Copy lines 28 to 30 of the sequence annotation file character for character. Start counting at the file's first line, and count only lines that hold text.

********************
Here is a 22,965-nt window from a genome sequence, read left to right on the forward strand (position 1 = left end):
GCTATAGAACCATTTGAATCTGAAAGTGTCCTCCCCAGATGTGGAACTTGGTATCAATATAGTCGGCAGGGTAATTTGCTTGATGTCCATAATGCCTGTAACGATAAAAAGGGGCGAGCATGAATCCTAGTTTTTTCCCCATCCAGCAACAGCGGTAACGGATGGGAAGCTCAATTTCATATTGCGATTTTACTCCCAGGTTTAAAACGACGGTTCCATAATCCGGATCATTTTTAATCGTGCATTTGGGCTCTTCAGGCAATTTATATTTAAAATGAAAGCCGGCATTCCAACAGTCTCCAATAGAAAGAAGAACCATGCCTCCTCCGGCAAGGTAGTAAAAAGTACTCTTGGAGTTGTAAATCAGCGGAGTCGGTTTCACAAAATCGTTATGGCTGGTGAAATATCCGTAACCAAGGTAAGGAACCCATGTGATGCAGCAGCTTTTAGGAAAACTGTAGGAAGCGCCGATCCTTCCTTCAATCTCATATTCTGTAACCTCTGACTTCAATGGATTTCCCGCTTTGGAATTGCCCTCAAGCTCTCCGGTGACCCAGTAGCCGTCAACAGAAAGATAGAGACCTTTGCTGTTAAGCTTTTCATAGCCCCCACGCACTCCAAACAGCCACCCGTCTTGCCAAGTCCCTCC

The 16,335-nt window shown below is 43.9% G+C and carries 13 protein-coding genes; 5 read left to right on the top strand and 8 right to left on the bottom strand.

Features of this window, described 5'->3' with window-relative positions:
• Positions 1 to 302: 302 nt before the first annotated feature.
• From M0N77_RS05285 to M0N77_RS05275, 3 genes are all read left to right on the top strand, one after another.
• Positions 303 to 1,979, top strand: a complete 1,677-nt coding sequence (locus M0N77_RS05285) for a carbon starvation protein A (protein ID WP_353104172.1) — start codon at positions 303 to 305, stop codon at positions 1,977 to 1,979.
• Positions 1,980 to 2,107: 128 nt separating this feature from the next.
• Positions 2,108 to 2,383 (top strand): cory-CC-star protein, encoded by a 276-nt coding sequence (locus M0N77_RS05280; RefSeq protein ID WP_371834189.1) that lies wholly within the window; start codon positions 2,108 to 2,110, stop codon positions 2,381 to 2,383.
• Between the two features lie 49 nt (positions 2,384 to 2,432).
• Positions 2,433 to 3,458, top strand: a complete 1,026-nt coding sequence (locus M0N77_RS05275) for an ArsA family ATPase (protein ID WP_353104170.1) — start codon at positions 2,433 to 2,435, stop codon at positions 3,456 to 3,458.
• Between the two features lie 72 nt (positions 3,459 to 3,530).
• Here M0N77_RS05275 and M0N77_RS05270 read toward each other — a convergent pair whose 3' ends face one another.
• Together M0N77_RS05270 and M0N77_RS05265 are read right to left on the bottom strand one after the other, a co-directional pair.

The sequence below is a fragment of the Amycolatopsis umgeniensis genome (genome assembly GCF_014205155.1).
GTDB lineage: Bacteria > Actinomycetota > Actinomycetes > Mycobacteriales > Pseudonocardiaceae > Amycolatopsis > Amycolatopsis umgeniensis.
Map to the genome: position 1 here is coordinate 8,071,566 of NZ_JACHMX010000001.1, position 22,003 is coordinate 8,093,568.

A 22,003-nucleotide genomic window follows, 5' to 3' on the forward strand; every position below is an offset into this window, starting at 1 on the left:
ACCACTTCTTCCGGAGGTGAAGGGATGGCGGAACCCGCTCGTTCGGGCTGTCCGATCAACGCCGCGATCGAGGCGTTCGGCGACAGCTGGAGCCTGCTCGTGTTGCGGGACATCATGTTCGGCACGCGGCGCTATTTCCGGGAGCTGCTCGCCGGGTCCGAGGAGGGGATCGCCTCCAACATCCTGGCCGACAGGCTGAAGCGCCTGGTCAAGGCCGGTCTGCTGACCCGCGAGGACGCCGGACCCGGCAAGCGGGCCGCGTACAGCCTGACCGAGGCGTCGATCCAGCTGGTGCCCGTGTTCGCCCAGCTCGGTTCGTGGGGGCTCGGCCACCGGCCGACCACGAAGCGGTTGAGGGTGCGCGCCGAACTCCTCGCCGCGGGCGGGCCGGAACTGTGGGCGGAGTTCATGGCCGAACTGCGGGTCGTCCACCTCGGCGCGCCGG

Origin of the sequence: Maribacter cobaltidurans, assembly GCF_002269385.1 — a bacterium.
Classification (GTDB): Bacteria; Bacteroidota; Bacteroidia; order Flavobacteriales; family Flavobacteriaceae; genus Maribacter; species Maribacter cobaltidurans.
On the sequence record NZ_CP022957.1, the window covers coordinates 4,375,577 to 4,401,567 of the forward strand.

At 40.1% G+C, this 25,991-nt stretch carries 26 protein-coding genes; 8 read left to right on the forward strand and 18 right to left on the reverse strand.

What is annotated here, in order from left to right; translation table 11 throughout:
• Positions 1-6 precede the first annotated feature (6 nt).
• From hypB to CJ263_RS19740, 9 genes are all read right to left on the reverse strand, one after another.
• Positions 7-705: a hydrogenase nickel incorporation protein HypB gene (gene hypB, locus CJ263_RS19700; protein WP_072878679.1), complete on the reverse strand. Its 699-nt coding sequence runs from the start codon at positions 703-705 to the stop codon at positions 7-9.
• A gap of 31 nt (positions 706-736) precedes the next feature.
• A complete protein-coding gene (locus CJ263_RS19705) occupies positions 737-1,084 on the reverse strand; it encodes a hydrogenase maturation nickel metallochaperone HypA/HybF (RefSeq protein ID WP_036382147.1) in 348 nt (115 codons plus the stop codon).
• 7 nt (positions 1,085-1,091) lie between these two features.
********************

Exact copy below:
• A gap of 31 nt (positions 706-736) precedes the next feature.
• A complete protein-coding gene (locus CJ263_RS19705) occupies positions 737-1,084 on the reverse strand; it encodes a hydrogenase maturation nickel metallochaperone HypA/HybF (RefSeq protein ID WP_036382147.1) in 348 nt (115 codons plus the stop codon).
• 7 nt (positions 1,085-1,091) lie between these two features.